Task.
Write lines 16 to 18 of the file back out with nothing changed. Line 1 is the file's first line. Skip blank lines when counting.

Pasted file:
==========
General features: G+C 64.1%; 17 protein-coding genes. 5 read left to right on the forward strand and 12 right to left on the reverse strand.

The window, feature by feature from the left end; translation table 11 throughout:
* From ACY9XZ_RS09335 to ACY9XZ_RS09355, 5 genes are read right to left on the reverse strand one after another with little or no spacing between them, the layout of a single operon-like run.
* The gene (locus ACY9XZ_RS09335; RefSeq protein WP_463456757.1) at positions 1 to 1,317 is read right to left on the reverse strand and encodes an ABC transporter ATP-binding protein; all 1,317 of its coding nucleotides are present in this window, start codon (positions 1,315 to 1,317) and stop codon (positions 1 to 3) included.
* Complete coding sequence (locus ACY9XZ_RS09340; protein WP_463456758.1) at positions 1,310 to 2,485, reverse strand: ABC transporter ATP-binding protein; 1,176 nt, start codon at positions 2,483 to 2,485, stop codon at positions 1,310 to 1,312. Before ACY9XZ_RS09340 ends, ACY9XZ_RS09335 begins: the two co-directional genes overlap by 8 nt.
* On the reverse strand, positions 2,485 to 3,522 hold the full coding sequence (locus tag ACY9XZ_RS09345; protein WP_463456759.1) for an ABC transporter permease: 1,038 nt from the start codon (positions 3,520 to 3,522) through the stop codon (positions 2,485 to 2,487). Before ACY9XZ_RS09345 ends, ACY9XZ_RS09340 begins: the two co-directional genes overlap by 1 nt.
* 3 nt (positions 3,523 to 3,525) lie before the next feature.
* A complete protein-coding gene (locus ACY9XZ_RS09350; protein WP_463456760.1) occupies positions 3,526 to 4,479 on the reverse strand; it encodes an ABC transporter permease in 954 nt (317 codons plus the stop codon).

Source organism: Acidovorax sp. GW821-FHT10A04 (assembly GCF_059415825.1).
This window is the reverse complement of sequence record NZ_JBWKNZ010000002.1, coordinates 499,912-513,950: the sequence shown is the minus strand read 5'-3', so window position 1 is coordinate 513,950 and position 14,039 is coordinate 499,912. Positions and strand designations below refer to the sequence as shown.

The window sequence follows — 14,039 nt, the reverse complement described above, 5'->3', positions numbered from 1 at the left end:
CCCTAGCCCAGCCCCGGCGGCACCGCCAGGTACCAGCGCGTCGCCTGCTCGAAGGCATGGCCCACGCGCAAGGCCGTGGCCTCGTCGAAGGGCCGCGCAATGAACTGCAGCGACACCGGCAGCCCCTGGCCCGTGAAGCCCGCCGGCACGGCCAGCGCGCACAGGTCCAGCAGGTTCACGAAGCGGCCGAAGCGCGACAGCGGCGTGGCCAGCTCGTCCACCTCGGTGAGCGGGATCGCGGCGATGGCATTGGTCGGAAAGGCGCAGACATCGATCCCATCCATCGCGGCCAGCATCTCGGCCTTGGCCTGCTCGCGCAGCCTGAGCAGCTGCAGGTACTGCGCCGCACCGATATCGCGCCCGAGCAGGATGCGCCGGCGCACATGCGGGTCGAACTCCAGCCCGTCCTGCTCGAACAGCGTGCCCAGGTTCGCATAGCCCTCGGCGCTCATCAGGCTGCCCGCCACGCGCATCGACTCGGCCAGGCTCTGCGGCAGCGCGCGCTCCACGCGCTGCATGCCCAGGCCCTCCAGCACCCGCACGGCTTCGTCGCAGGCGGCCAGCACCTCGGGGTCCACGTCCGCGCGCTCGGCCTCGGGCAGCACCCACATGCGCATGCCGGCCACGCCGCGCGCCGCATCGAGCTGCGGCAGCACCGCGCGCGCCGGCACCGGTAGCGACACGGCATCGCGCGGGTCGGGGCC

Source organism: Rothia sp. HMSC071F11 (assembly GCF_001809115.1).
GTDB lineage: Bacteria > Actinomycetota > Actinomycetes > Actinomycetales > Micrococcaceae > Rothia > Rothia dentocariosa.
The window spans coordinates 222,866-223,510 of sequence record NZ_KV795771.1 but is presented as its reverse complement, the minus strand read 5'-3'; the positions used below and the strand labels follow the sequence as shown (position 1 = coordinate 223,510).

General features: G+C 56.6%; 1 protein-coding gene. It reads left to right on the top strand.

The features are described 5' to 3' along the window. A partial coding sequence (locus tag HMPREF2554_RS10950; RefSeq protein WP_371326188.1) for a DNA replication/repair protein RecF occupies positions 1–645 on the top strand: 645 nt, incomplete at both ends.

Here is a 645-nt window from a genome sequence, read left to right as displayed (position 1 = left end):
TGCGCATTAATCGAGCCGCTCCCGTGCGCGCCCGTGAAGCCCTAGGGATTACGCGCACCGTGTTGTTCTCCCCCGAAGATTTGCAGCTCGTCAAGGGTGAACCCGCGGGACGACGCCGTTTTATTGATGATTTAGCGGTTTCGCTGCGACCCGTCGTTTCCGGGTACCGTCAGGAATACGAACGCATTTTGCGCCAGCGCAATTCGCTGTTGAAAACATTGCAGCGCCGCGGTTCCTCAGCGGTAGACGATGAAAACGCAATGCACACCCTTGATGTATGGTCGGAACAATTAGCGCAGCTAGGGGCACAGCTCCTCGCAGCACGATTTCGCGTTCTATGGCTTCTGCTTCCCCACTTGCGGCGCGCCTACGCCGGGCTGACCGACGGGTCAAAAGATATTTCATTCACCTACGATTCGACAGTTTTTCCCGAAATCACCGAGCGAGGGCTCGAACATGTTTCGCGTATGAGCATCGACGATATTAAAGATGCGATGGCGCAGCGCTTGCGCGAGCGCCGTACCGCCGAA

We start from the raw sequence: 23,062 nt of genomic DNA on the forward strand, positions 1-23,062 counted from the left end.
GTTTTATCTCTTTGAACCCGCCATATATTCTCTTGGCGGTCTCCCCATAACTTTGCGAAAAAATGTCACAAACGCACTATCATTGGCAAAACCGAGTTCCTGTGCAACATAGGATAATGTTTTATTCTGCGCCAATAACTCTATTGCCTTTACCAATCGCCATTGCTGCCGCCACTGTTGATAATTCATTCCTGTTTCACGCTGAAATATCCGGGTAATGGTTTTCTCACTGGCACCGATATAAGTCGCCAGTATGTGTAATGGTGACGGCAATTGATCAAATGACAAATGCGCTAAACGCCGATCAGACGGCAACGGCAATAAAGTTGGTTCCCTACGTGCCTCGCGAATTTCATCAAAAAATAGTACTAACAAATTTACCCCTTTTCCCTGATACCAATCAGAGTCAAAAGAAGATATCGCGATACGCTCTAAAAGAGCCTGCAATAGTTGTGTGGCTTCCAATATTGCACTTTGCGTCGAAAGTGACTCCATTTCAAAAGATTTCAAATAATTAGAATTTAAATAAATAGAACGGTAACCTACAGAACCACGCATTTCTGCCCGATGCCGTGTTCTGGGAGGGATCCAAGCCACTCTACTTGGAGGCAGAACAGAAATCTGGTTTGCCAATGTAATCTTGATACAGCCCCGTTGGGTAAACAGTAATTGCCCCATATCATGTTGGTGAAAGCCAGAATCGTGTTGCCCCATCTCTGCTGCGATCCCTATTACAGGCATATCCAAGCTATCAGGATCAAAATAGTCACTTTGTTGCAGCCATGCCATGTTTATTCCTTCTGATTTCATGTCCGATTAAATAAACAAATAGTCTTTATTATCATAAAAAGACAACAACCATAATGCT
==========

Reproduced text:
General features: G+C 56.6%; 1 protein-coding gene. It reads left to right on the top strand.

The features are described 5' to 3' along the window. A partial coding sequence (locus tag HMPREF2554_RS10950; RefSeq protein WP_371326188.1) for a DNA replication/repair protein RecF occupies positions 1–645 on the top strand: 645 nt, incomplete at both ends.

Here is a 645-nt window from a genome sequence, read left to right as displayed (position 1 = left end):